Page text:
But most GUI toolkits typically are not implemented in this style. Instead, they work via callbacks, in an event-driven style. That is, you write little bits of code that get invoked for you whenever an event occurs. The advantage of this is that it lets your program sleep until an event actually happens, and when an event happens, only the relevant pieces of your program will run. For applications (like a text editor) where the display doesn't change often and events happen at a relatively low clock rate, you can avoid a lot of useless computation.

In this paper, we show that the event-based style also fits into the temporal logic framework! Basically, we can encode events (aka promises or futures) using the double-negation encoding of the possibility monad from modal logic. And then the axioms of temporal logic (such as the linearity of time) work out to be natural primitives of event-based programming, such as the select operator.

Also, before you ask: an implementation is in progress, but not yet done. I'll post a link when it works!

Tuesday, April 19, 2016

Postdoctoral Position in Recursion, Guarded Recursion and Computational Effects

We are looking for a Postdoctoral Research Fellow to work on an EPSRC-funded project Recursion, Guarded Recursion and Computational Effects.

We shall be investigating fine-grained typed calculi and operational, denotational and categorical semantics for languages that combine either guarded or general recursion and type recursion with a range of computational effects. This will build on existing work such as call-by-push-value and Nakano's guarded recursion calculus.

The successful candidate will have a PhD in programming language semantics or a related discipline, and an ability to conduct collaborative mathematical research. Knowledge of operational and denotational semantics, category theory, type theory and related subjects are all desirable.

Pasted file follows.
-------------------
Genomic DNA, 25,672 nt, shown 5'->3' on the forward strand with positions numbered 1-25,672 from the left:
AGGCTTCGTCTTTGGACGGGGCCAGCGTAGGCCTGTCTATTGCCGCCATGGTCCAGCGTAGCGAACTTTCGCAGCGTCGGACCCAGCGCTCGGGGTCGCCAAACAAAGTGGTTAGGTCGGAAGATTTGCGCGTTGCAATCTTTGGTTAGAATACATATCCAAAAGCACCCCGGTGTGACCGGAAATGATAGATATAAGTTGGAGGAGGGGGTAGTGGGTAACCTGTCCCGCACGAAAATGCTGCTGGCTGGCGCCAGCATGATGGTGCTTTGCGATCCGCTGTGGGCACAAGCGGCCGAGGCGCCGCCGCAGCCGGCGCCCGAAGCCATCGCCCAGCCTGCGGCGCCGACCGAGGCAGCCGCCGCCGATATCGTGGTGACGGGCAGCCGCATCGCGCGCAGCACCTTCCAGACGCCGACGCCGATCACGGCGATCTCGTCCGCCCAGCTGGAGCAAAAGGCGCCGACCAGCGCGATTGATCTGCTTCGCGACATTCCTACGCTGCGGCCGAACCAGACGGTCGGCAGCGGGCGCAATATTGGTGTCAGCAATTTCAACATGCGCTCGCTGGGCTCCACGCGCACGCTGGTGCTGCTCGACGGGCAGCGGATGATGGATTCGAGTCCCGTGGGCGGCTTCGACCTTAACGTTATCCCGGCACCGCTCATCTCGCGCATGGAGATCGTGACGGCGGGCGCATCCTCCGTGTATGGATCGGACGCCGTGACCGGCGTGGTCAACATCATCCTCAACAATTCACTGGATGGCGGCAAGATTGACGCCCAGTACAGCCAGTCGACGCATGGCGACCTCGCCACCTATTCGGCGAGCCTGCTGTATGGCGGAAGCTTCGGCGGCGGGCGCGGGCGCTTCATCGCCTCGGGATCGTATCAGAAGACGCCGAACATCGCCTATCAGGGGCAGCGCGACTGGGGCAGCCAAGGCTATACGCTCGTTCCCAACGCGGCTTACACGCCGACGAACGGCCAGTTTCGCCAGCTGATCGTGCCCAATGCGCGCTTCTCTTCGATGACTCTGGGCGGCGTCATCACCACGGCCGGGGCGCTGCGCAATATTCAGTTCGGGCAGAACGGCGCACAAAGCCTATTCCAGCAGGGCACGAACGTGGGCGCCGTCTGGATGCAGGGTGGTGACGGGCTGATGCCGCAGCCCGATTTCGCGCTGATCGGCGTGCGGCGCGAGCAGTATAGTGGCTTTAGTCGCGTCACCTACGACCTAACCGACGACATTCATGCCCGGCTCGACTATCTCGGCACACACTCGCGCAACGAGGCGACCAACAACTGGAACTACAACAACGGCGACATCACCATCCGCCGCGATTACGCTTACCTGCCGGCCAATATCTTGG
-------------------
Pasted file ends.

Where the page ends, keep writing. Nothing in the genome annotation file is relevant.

You will work with Paul Levy (principal investigator) and Neelakantan Krishnaswami (co-investigator) as part of the Theoretical Computer Science group at the University of Birmingham.

The position lasts from 1 October 2016 until 30 September 2019.

You can read more and apply for the job at:

Don't hesitate to contact us (particularly Paul Levy) informally to discuss this position.

The closing date is soon: 22 May 2016.

Reference: 54824 Grade point 7 Starting salary £28,982 a year, in a range up to £37,768 a year.

Monday, March 21, 2016

Agda is not a purely functional language

One of the more surprising things I've learned as a lecturer is the importance of telling lies to students. Basically, the real story regarding nearly everything in computer science is diabolically complicated, and if we try to tell the whole truth up front, our students will get too confused to learn anything.

So what we have to do is to start by telling a simple story which is true in broad outline, but which may be false in some particulars. Then, when they understand the simple story, we can point out the places where the story breaks down, and then use that to tell a slightly less-false story, and so on and so on, until they have a collection of models, which range from the simple-but-inaccurate to the complex-but-accurate. Then our students can use the simplest model they can get away with to solve their problem.

The same thing happens when teaching physics, where we start with Newtonian mechanics, and then refine it with special relativity and quantum mechanics, and then refine it further (in two incompatible ways!) with general relativity and quantum field theories. The art of problem solving is to pick the least complicated model that will solve the problem.